Plasma and buccal mucosal cell response to short-term supplementation with all trans-β-carotene and lycopene in human volunteers
- Authors: Ram Reifen, Lior Haftel, Richard Faulks, Susan Southon, Ilana Kaplan, Betty Schwarz
Published online on: Monday, December 1, 2003
- Pages: 989-993
- DOI: 10.3892/ijmm.12.6.989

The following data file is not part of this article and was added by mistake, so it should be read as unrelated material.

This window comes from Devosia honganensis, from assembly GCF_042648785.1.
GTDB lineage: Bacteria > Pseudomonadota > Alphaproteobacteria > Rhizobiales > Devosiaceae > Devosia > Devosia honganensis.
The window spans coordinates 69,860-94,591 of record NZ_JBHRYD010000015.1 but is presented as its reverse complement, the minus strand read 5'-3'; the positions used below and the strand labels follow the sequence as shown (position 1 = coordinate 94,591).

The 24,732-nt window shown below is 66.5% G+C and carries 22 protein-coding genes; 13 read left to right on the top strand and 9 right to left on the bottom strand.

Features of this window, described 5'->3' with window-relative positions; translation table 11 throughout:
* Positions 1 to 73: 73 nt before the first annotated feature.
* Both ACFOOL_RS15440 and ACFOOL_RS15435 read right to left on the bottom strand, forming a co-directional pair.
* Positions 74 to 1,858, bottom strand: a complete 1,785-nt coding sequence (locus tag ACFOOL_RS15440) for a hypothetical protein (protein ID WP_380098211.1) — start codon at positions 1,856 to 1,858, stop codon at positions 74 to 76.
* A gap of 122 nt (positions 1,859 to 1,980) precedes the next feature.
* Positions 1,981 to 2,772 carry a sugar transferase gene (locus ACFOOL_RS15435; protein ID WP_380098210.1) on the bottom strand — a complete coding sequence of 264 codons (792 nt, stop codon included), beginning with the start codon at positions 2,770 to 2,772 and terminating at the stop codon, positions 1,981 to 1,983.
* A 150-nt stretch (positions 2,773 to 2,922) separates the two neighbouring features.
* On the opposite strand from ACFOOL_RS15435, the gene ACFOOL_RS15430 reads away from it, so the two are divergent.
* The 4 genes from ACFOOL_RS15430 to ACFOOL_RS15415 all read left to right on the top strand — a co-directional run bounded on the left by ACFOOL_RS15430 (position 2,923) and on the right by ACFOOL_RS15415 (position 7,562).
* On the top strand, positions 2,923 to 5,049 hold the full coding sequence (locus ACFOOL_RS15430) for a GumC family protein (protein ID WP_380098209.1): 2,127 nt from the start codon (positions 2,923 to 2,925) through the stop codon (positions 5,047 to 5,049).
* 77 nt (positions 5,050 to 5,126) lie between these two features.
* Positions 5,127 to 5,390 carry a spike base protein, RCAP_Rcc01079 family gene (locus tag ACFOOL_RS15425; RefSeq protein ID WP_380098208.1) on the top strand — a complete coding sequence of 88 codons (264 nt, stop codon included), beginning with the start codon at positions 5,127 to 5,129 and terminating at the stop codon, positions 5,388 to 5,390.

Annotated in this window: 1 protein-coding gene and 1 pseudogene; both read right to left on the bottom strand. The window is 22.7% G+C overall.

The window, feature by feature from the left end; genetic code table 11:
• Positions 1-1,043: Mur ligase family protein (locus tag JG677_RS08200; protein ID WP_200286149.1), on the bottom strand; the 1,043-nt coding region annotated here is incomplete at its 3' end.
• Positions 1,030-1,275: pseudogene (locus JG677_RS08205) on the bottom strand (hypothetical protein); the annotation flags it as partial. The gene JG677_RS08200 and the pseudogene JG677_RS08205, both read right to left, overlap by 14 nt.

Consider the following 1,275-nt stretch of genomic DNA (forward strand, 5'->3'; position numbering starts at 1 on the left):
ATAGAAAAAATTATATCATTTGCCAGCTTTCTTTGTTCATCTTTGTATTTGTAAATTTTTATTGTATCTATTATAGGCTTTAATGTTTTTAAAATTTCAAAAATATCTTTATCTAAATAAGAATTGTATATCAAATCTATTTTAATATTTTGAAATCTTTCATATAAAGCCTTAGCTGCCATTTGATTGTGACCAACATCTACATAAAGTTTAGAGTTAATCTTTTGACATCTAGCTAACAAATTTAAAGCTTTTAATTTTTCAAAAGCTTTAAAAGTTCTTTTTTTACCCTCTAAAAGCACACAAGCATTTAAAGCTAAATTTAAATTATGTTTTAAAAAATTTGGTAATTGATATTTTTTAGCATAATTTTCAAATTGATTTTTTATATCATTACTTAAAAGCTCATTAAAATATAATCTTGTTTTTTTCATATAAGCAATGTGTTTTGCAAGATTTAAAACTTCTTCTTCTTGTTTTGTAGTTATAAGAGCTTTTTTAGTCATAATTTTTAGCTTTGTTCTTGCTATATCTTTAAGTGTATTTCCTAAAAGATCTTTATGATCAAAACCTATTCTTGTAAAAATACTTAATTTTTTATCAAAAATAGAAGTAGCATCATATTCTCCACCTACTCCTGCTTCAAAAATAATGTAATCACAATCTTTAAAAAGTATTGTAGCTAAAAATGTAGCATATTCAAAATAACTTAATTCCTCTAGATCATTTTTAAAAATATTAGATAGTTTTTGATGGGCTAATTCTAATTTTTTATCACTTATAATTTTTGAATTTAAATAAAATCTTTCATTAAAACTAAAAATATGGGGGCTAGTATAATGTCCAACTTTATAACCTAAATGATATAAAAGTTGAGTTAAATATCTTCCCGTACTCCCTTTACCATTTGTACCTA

Despite interest in the health-beneficial role of carotenoids little is known about the specific storage metabolism and mechanisms involved in various target tissues. The aim of the study was to search for a relatively simple non-invasive method to detect and determine the cellular effects of supplemented dosage of β-carotene and lycopene to peripheral tissues such as the buccal mucosa in relation to the plasma concentrations. Subjects (30) were allocated into five different subgroups of 6 volunteers. The change in concentration of all-trans-β-carotene and lycopene in plasma and in buccal mucosal cells was measured in groups of volunteers supplemented with either 15 mg, 30 mg or placebo capsules in a randomised double blind study for a period of 7 days. With the exception of supervised high fat (40 g carotenoid free sunflower oil) breakfasts and capsule ingestion the volunteers ate their habitual diets. Plasma lycopene and β-carotene concentrations were determined at baseline and following one week of capsule ingestion. In all the supplemented groups the plasma carotenoid levels were significantly higher than in the placebo group indicating absorption of the supplement. Carotenoid concentrations, expressed per unit protein, assayed in buccal mucosal cells before (at baseline) and at the end of the study were found to be significantly higher in the groups supplemented at 30 mg/d, of either carotenoid as compared to the 15 mg/d or placebo supplemented groups. We conclude that buccal mucosal cells respond readily to changes in plasma β-carotene and lycopene concentration. These observations suggest that dietary carotenoids are quickly incorporated into rapidly turning over mucosal tissues. It is not clear if the change in carotenoid content of the plasma is reflected in existing cells or only in those concurrently produced during the elevated plasma concentration. If desquamated buccal mucosal cells reflect habitual plasma carotenoid concentration then it is not an appropriate tissue for the measurement of acute changes.